‘Direct to the south point of Memmert’

Memmert, the destination for the epic rowing trip undertaken by Carruthers and Davies on October 22nd, is as much sandbar as island. In fact, right up until the 1950s, its full name was ‘Memmertsand’. It’s mainly famous for birds, and the only inhabitant on the island is a bird warden. Since 1986, the island has formed part of the Waddensee National Park, and visitors are only permitted on official trips or with explicit permission.

Is it a sandbank or is it an island? Memmert from the air. "Flug Juist 2010 PD 003" von Bin im Garten - Eigenes Werk. Lizenziert unter CC BY-SA 3.0 über Wikimedia Commons
Is it a sandbank or is it an island? Memmert from the air. “Flug Juist 2010 PD 003” von Bin im Garten – Eigenes Werk. Lizenziert unter CC BY-SA 3.0 über Wikimedia Commons

The man most associated with Memmert is Otto Leege, a teacher from Juist who visited Memmert for the first time in 1888. He became rather attached to the place, as a keen ornithologist, but grew increasingly dismayed at the number of eggs that were taken from the place by the good people of the East Frisians. They liked taking pot shots at birds, too, such that by the early 20th century the island was littered with bird carcasses. It’s fortunate for Carruthers that he doesn’t tread in some as he stumbles across Memmert in the fog.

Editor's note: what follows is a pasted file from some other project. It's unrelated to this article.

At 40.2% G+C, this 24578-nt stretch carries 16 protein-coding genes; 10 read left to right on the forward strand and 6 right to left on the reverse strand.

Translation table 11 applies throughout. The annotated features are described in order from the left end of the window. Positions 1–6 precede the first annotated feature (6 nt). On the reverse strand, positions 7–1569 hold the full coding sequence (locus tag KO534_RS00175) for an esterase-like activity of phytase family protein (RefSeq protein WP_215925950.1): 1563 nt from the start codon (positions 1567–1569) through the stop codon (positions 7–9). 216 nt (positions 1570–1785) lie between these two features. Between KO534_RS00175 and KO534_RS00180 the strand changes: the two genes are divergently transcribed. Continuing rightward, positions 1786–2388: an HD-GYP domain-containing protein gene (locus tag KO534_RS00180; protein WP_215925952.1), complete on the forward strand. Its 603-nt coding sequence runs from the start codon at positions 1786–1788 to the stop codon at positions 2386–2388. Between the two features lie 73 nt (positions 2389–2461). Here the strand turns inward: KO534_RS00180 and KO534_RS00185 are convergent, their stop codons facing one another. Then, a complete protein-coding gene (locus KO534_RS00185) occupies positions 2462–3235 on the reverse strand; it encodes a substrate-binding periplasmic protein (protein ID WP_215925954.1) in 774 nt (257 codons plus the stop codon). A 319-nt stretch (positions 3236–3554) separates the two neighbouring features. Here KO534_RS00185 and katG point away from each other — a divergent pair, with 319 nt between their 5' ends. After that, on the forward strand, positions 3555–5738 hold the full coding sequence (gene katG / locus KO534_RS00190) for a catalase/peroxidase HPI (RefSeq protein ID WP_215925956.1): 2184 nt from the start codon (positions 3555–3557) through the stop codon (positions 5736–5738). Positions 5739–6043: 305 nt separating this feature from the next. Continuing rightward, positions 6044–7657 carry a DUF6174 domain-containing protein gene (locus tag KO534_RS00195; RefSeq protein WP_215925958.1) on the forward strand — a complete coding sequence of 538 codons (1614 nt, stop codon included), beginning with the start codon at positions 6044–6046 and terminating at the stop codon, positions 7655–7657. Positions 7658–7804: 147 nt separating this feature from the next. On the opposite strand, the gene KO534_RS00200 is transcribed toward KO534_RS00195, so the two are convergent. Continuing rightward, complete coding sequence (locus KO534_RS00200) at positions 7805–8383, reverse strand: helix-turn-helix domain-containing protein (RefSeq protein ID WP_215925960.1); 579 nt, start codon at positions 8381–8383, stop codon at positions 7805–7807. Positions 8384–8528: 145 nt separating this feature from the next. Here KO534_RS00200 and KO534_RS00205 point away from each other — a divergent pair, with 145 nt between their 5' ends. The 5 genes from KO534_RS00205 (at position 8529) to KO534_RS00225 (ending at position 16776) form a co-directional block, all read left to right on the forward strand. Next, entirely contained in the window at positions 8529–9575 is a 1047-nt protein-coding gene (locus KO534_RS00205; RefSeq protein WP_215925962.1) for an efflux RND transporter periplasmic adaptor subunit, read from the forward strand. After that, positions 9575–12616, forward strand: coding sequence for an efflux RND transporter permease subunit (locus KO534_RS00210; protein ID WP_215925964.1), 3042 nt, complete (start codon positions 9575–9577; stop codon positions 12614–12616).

Thanks mainly to Leege’s campaigning, Memmert was declared a bird sanctuary by Prussian decree in 1907. The following year, the first building on the island was built, a lodge for a bird warden who would guard the island and prevent hunting and egg stealing. Over the years this lodge has been rebuilt again and again, for the now-familiar East Frisian problem of the tides, which keep changing the shape and indeed the location of Memmert.

The first permanent bird warden on Memmert was none other than Leege’s own son, Otto Leege jr., who took the post from 1921 right through until 1946, presumably repulsing the odd Allied incursion along the way, given those dates. He lived in the lodge on Memmert with his family, and remarkably enough his replacement was his wife, Therese, who took the job until 1956. She in turn was replaced by her son-in-law, Gerhard Pundt, the husband of Otto and Therese’s daughter Klara. A resonant name in this context.

Gerhard and Klara lived on Memmert until 1973, when the Leege family connection was finally broken. The new warden was Reiner Schopf, who lived on Memmert for 30 bird-strewn years, retiring in 2003 to be replaced by today’s warden, Enno Janssen, who spends nine months of the year on the island.

It seems fascinating that Carruthers and Davies, who have for so long been travelling under cover of shooting ducks, should find the answers to their questions on an island that was soon to be a bird sanctuary. We are not likely to be as lucky. There are organised trips to Memmert – but only in August and September, so as not to disturb the breeding of all those watched-over birds. It may be possible to get a special licence to visit, and Tim notCarruthers is keen to try it anyway, but I’m not so sure. I have images of the warden, driven mad by loneliness on this stretch of not-quite-land, emerging from his lodge with a gun and the screeching of gulls in his ears.

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